Colleen McCreary Building and resetting the definition of culture: According to CEO Michael Fertik, these are just two of the main purposes of a chief people officer.

Now you may be thinking, that’s just a fancy way to say the head of human resources, but as Fertik points out in his LinkedIn post, you may be wrong.

As CEO of the world’s leading provider of online reputation products and services, Fertik decided it was not only time to put the “human” back into the HR department, but also as the foundation of a healthy company culture. And just how did he go about doing this? Well, he created a role specifically designed “for the people”—and hired a CPO veteran to fill it.

Meet Colleen McCreary, former CPO of social gaming services provider Zynga. McCreary knows a thing or two about people and the importance of building your company’s culture, as she helped Zynga grow from 130 employees to 3,000 in just three years. had the opportunity to chat with McCreary about her new role with Read on to discover the fundamentals of developing company culture—and why “happiness” doesn’t make the cut:

1. You were recently hired as’s first-ever Chief People Officer. Can you explain what your new role entails and how significant such a position is for a company’s culture?

I was excited and inspired to partner with Michael, Reputation’s CEO, after a lengthy set of frank conversations over several months regarding his vision around building the company, meeting his team and board members, and their collective desire to have a strong voice at the table on how you can use your people resources to create larger enterprise value.

My role is to be part of the leadership discussion on who we are, who we want to be, and execute on the path to get there. We’re going through a big transition from a traditional start-up to a larger-growth company with multiple product lines, including a strong focus on our enterprise offering, more offices, and the challenges that go with that. This is the most fun time you can be at a company from an impact standpoint. The people challenges coming with scaling are immense and often the no. 1 limitation of a company’s ability to get to the next level.

2. Why should companies even focus on culture when trying to attract and retain talent?

My belief is culture is a misunderstood term. You have to spend time defining what culture is, and more specifically what your culture is (or what you want it to be).  Culture is how individuals connect the work they do every day to the mission of the company. Do they know if what they’re doing matters? Does the company care about the work that they’re doing? Do they understand and feel empowered to get that work done?  There are many approaches to helping employees answer these questions. If you can’t, those people will leave and find a place where someone else can.

3. You’re skilled at building job happiness and culture from the inside out. How can companies adopt this inside-out approach?

My experience tells me that happiness is a dangerous term to use. Happiness is defined differently by individuals, and in most cases, trying to create a culture of “happy employees” might not lead to the behaviors that create the most value for your customers or shareholders.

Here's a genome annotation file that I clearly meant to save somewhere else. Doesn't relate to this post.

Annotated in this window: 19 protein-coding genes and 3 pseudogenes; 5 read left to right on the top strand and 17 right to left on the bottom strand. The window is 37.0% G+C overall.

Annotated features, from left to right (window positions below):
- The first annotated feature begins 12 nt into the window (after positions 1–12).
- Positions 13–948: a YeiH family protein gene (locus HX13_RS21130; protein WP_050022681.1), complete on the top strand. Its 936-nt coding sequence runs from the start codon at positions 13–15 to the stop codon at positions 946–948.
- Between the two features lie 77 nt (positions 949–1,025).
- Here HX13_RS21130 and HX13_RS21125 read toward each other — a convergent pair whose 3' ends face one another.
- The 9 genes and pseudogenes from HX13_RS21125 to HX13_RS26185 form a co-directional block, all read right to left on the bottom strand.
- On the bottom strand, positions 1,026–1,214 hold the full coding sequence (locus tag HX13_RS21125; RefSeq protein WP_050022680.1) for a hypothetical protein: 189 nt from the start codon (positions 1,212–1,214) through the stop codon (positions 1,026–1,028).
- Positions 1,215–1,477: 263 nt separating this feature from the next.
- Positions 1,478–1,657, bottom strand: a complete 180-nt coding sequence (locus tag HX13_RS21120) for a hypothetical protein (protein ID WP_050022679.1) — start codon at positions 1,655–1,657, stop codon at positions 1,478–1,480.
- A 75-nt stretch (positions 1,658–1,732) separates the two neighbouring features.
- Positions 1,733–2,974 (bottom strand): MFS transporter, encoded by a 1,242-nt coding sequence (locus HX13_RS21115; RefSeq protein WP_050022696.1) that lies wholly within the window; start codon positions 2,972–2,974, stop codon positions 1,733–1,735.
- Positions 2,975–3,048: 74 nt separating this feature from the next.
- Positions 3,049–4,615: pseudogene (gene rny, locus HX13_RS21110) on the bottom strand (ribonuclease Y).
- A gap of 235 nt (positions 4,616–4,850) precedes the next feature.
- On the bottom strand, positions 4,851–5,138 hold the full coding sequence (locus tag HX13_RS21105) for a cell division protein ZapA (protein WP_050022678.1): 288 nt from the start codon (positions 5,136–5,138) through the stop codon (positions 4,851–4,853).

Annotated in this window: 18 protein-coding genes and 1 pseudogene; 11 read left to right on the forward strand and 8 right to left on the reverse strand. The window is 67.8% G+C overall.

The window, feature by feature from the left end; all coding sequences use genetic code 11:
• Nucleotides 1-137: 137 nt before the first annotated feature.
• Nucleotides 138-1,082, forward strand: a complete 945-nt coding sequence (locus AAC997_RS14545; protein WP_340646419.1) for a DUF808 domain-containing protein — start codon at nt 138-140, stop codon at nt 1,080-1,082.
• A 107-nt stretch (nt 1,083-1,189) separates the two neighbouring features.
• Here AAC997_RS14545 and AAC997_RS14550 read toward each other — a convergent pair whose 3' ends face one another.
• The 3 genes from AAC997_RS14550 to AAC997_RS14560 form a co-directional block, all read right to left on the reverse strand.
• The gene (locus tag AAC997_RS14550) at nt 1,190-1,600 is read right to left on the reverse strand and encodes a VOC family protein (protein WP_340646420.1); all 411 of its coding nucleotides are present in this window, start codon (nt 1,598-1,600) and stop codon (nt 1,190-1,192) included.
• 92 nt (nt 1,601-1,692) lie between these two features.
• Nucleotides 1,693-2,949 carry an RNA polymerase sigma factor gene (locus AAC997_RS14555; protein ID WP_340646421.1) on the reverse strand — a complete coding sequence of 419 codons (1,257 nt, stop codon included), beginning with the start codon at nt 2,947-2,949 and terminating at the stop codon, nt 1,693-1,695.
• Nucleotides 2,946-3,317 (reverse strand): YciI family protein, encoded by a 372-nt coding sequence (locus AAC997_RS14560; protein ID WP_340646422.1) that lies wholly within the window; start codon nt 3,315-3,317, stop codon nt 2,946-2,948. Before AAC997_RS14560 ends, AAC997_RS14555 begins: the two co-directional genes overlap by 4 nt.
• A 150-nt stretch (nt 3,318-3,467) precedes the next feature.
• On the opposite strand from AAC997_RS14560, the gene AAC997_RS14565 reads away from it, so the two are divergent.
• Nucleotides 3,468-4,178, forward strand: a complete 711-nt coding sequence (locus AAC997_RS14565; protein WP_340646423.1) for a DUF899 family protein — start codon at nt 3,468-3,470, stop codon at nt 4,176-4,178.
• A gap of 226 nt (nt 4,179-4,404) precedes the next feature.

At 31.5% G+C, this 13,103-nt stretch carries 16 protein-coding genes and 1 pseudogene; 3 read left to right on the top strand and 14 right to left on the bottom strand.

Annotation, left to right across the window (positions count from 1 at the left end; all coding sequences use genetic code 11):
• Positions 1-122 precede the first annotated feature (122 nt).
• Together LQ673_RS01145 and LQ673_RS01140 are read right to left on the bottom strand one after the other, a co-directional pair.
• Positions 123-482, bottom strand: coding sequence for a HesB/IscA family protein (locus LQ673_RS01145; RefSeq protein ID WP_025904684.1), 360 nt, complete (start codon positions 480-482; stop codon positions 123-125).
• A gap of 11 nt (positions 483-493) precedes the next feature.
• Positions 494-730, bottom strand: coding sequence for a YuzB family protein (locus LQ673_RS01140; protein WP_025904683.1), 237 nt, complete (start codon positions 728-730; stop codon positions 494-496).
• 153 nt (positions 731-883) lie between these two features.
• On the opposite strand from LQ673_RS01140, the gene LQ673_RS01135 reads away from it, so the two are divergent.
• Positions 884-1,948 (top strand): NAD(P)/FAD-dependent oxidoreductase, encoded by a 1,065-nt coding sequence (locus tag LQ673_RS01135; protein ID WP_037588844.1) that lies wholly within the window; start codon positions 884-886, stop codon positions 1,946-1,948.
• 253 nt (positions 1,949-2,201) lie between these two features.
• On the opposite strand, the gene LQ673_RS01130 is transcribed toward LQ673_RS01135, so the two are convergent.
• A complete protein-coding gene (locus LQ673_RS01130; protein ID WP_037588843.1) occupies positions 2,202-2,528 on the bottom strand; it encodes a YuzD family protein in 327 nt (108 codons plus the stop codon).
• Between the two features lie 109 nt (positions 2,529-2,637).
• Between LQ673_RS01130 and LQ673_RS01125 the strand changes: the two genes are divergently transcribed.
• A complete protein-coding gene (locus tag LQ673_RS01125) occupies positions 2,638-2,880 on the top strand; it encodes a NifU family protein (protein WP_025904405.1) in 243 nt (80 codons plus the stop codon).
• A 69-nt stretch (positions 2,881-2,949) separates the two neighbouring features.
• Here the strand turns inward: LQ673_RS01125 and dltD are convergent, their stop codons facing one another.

Companies need to figure out what is ultimately most important to their customers and shareholders – and find ways to establish buy-in from employees to support those things. If your employees believe they are on a mission, and the systems you set up consistently reinforce that through all levels (recognition, rewards, actions, communications), they are more likely to really commit to their day-to-day work and want to see that mission through. Certainly, lifestyle perks can make work more comfortable, but they’re not a substitute for career progression, interesting work, and support to get work done.

4.’s CEO Michael Fertik writes that a CPO focuses on the “culture trifecta: people, value and capacity.” Can you explain why these are central to an organization’s culture (and ultimate success)?

Many companies pay a lot of lip service to the notion of “people as our number-one asset” and yet pay very little attention to what that means beyond labor costs and succession planning. Many HR people get the negative backlash of focusing too often in conversations on employee happiness or legal rules and restrictions.

A Chief People Officer should view people as the primary creators of enterprise value – and what systems are in place to make sure your people/talent are able to spend their time in that value creation role. It also means looking at your people from a business lens. We might not want to treat everyone the same. We may need to find creative solutions to address gaps in our product line via our talent, and we probably have to keep looking introspectively, like any good engineer, to see if there’s a new way of doing things before someone outside our organization does it for us (by luring our best folks away).

5. Final thoughts?

A good HR person needs to eat her own dog food and practice what she preaches. This includes our own career development and progression. I had the luxury of knowing what kind of company gave me the most satisfaction (startups in their growth stage), what type of CEO would be most exciting to partner with (usually entrepreneur-founders), a product or mission that excited me, and a team of great people (translation: “No one who would make me want to vomit when I sat next to them in a meeting”).

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in Organizational Culture]